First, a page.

Wednesday, June 4, 2008

The VIX and Sectors: A One Day Snapshot

I collect a lot of strange and unusual data in the course of trying to be “Your One Stop VIX-Centric View of the Universe…” and it makes sense to share some of those chunks of data from time to time, even when I don’t think it will change the way anyone looks at the market.

Now that I’ve lowered your expectations, I call your attention to the graphic below, which captures the movements in the various sector SPDRs over the course of Monday to Tuesday, a day in which rumors of persistent difficulties at Lehman Brothers (LEH) helped to drag down the financial sector ETF (XLF) to its lowest level since March. The sectors are ordered with the highest weighted ETF at the top (XLK - technology) and the lowest weighted (XLU - utilities) at the bottom. With any luck, the balance of the graphic is self-explanatory.

From a sector and volatility perspective, I found a few interesting tidbits from the graphic. First of all, the change in the VIX and the change in the SPX implied volatility were almost identical, which is what you would expect. I did find it interesting that the VIX jumped more than twice the percentage change in the mean IV across the nine sector ETFs. Drilling down a little more, only three of the sectors had an increase in IV that was higher than the jump in the VIX -- and in each instance this was just barely the case.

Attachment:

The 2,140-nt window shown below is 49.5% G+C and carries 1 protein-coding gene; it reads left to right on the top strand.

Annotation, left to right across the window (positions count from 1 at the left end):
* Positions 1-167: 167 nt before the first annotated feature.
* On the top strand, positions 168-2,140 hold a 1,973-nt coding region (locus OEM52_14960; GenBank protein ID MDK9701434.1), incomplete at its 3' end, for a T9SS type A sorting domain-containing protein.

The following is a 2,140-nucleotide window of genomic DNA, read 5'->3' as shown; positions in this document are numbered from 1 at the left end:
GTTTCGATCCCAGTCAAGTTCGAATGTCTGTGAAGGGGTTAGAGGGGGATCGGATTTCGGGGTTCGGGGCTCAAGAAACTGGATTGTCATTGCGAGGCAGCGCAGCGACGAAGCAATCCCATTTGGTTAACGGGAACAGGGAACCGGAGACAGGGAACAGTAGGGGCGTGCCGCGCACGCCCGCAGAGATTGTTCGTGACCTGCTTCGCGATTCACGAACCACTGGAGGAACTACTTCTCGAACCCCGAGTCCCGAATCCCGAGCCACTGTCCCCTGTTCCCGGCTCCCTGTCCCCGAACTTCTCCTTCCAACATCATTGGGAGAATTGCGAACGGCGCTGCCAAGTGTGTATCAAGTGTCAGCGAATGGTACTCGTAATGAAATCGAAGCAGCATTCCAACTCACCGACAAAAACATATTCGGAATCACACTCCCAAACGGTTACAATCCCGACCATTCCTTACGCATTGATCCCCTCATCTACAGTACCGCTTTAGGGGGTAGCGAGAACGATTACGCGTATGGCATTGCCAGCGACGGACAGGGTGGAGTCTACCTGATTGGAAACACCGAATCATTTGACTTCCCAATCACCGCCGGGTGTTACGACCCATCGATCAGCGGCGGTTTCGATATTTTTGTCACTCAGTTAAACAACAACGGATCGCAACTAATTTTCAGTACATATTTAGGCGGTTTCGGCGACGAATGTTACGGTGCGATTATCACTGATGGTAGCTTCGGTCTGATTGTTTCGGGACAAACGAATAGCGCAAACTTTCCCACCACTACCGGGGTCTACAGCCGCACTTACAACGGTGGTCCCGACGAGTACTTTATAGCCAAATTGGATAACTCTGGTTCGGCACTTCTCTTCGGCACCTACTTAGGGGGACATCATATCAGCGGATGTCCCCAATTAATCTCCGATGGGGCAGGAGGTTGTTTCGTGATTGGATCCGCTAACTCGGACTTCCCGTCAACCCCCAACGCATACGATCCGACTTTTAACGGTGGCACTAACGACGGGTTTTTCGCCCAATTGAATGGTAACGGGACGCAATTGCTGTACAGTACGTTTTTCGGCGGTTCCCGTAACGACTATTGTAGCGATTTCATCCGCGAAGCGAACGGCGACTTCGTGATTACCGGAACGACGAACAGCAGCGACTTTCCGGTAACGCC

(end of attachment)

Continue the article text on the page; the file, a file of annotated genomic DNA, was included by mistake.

I have highlighted in green the two sectors in which the price of the ETF increased at the same time that implied volatility increased. For the consumer discretionary sector (XLY), the change is not particularly dramatic, but for the materials sector (XLB), there is a substantial jump in IV on the heels of increasing price. Needless to say, this is unusual.

Part of the explanation for the large increase in the VIX (and SPX IV) relative to the individual sectors may come from the fact that the four most heavily weighted sector ETFs all had a substantial rise in IV, but even when taking this into consideration, the change in the VIX exceeds the change in the sum of the weighted parts.

Finally, for anyone who followed my fearogram and SPX-VIX correlation analysis last year, you may recall that the median daily percentage move in the VIX is -4.2x of the daily move in the SPX. For the record, yesterday the VIX moved 3.6x in the opposite direction of the SPX. In percentage terms, this is a fairly typical negative daily correlation number. [Disclosure: Long LEH at time of writing.]


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